What is the role of medications in the treatment of persistent depressive disorder (dysthymia)?

Updated: Oct 01, 2019
  • Author: Jerry L Halverson, MD; Chief Editor: David Bienenfeld, MD  more...
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Answer

Antidepressants are effective in treating dysthymia; the mean response for any antidepressant in a review study was 55% among dysthymic patients (compared with 31% response for placebo). Doses are the same as those used for major depression. A systematic review of antidepressant treatment in dysthymia suggested that SSRIs, tricyclic antidepressants, and monoamine oxidase inhibitors (MAOIs) are all equally effective, but SSRIs may be slightly better tolerated. Success has also been reported with more noradrenergic agents such as mirtazapine (Remeron), nefazodone (Serzone), venlafaxine (Effexor), duloxetine (Cymbalta), and bupropion (Wellbutrin).

Comparisons of agents within or between classes have not been reported for dysthymia. A 2007 research summary by the Agency for Healthcare Research and Quality (AHRQ) identified no head-to-head trial comparing different second-generation antidepressants for treatment of dysthymia; comparison between placebo-controlled trials was stymied by significant differences in population characteristics.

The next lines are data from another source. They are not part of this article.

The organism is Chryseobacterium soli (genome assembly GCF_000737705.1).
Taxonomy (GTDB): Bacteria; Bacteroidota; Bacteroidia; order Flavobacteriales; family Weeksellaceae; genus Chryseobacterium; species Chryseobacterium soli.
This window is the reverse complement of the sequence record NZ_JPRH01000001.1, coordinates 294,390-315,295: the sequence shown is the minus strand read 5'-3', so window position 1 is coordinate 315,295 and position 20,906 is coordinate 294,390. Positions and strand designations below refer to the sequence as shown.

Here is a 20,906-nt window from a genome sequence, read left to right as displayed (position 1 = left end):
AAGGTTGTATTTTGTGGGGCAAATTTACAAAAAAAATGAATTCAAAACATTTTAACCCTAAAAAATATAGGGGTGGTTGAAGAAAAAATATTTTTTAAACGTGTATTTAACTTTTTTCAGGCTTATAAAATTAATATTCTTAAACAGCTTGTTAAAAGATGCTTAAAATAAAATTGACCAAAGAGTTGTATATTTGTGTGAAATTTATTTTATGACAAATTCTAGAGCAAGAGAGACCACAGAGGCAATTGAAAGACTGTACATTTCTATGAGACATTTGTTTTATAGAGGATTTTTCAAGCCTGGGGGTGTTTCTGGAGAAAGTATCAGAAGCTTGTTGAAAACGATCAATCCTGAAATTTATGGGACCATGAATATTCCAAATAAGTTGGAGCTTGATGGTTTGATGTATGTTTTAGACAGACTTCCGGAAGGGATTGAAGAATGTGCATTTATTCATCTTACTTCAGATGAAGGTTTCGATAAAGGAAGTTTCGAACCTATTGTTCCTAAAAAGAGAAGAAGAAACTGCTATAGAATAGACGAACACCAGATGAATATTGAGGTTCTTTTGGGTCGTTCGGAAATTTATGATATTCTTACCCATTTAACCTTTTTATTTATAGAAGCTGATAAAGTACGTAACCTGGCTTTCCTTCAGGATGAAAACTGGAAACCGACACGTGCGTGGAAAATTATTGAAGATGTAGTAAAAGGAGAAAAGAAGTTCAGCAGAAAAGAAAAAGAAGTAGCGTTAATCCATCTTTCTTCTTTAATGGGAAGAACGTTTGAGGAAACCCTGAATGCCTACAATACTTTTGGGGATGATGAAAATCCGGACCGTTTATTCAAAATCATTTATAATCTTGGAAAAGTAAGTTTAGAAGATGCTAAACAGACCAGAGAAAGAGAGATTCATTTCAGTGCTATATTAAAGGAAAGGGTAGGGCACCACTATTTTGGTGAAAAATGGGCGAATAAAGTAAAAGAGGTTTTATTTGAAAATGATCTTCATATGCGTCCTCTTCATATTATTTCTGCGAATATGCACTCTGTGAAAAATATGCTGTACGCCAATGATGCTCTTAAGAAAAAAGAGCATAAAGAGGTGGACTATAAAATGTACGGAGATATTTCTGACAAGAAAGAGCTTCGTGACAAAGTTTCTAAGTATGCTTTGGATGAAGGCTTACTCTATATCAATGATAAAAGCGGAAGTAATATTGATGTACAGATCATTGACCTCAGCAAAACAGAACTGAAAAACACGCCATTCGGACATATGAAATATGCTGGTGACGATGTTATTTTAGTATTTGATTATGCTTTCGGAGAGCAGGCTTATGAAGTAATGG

The AHRQ noted that in a fair-quality placebo-controlled study, a subgroup of patients older than 60 years showed a significantly greater improvement on paroxetine than did those on placebo, whereas paroxetine was no more effective than placebo in a subgroup of patients younger than 60 years. [32]

While the older antidepressants, such as tricyclics and MAOIs, are effective, the SSRIs are the medications most commonly used for dysthymia, likely because of their relative safety and milder side-effect profile. Given that dysthymia is a chronic condition, tolerability is important to facilitate compliance over the long-term.

Little data exist for choosing one antidepressant over another unless (1) the risk of a particular adverse effect is to be avoided, (2) the patient has a history of prior response to a particular drug, or (3) a drug is known to have been effective for a member of the patient's family.

Of note, antidepressants may cause a temporary worsening of anxiety symptoms; lower doses, slower titration, or temporary use of benzodiazepines (if not contraindicated, for example, because of a substance use disorder) may mitigate anxiety and improve tolerability.


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